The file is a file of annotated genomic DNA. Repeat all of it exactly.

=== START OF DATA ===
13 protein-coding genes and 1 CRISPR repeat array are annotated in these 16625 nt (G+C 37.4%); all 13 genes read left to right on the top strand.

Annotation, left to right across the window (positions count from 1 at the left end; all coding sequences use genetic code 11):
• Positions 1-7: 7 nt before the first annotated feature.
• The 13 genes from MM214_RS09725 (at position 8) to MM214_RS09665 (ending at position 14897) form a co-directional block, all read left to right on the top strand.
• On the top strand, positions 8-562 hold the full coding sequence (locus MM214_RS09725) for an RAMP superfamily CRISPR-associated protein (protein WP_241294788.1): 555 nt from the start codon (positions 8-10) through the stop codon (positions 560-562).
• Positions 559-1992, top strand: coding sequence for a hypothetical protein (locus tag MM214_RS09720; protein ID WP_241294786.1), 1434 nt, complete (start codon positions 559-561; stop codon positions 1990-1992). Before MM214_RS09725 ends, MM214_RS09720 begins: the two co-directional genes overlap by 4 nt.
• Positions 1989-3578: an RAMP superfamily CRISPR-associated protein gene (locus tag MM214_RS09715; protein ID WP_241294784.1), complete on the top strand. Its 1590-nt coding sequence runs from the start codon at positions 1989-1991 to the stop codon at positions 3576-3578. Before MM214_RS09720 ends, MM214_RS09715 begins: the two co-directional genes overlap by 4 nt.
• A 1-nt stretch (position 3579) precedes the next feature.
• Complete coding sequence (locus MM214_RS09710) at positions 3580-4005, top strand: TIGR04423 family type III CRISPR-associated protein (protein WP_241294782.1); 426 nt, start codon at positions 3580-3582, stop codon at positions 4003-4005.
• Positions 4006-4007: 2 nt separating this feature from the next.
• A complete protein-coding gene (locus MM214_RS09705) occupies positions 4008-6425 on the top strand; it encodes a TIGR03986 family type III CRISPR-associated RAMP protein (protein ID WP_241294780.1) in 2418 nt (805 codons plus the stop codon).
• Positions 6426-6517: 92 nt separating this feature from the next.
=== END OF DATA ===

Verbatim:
13 protein-coding genes and 1 CRISPR repeat array are annotated in these 16625 nt (G+C 37.4%); all 13 genes read left to right on the top strand.

Annotation, left to right across the window (positions count from 1 at the left end; all coding sequences use genetic code 11):
• Positions 1-7: 7 nt before the first annotated feature.
• The 13 genes from MM214_RS09725 (at position 8) to MM214_RS09665 (ending at position 14897) form a co-directional block, all read left to right on the top strand.
• On the top strand, positions 8-562 hold the full coding sequence (locus MM214_RS09725) for an RAMP superfamily CRISPR-associated protein (protein WP_241294788.1): 555 nt from the start codon (positions 8-10) through the stop codon (positions 560-562).
• Positions 559-1992, top strand: coding sequence for a hypothetical protein (locus tag MM214_RS09720; protein ID WP_241294786.1), 1434 nt, complete (start codon positions 559-561; stop codon positions 1990-1992). Before MM214_RS09725 ends, MM214_RS09720 begins: the two co-directional genes overlap by 4 nt.
• Positions 1989-3578: an RAMP superfamily CRISPR-associated protein gene (locus tag MM214_RS09715; protein ID WP_241294784.1), complete on the top strand. Its 1590-nt coding sequence runs from the start codon at positions 1989-1991 to the stop codon at positions 3576-3578. Before MM214_RS09720 ends, MM214_RS09715 begins: the two co-directional genes overlap by 4 nt.
• A 1-nt stretch (position 3579) precedes the next feature.
• Complete coding sequence (locus MM214_RS09710) at positions 3580-4005, top strand: TIGR04423 family type III CRISPR-associated protein (protein WP_241294782.1); 426 nt, start codon at positions 3580-3582, stop codon at positions 4003-4005.
• Positions 4006-4007: 2 nt separating this feature from the next.
• A complete protein-coding gene (locus MM214_RS09705) occupies positions 4008-6425 on the top strand; it encodes a TIGR03986 family type III CRISPR-associated RAMP protein (protein ID WP_241294780.1) in 2418 nt (805 codons plus the stop codon).
• Positions 6426-6517: 92 nt separating this feature from the next.